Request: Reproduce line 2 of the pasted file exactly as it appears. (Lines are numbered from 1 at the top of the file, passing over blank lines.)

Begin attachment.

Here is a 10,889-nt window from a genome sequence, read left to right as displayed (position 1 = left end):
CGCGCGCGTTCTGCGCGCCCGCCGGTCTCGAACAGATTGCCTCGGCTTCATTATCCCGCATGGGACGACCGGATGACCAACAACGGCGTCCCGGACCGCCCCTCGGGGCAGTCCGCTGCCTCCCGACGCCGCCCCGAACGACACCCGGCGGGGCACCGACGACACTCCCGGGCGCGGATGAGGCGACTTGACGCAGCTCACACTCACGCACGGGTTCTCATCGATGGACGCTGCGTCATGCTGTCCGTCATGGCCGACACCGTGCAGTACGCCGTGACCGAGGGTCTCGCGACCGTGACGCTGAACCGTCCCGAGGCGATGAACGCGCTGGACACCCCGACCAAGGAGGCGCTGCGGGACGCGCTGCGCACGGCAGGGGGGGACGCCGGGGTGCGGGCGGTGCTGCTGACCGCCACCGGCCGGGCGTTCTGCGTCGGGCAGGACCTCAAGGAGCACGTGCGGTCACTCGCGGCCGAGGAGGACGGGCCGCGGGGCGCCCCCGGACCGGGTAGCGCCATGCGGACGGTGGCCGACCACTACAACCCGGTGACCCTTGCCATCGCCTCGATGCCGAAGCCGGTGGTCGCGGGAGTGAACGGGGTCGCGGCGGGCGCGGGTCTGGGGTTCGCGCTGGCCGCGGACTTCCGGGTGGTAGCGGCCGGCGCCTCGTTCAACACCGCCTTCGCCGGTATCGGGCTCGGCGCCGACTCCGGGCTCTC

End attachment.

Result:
CGCGCGCGTTCTGCGCGCCCGCCGGTCTCGAACAGATTGCCTCGGCTTCATTATCCCGCATGGGACGACCGGATGACCAACAACGGCGTCCCGGACCGCCCCTCGGGGCAGTCCGCTGCCTCCCGACGCCGCCCCGAACGACACCCGGCGGGGCACCGACGACACTCCCGGGCGCGGATGAGGCGACTTGACGCAGCTCACACTCACGCACGGGTTCTCATCGATGGACGCTGCGTCATGCTGTCCGTCATGGCCGACACCGTGCAGTACGCCGTGACCGAGGGTCTCGCGACCGTGACGCTGAACCGTCCCGAGGCGATGAACGCGCTGGACACCCCGACCAAGGAGGCGCTGCGGGACGCGCTGCGCACGGCAGGGGGGGACGCCGGGGTGCGGGCGGTGCTGCTGACCGCCACCGGCCGGGCGTTCTGCGTCGGGCAGGACCTCAAGGAGCACGTGCGGTCACTCGCGGCCGAGGAGGACGGGCCGCGGGGCGCCCCCGGACCGGGTAGCGCCATGCGGACGGTGGCCGACCACTACAACCCGGTGACCCTTGCCATCGCCTCGATGCCGAAGCCGGTGGTCGCGGGAGTGAACGGGGTCGCGGCGGGCGCGGGTCTGGGGTTCGCGCTGGCCGCGGACTTCCGGGTGGTAGCGGCCGGCGCCTCGTTCAACACCGCCTTCGCCGGTATCGGGCTCGGCGCCGACTCCGGGCTCTC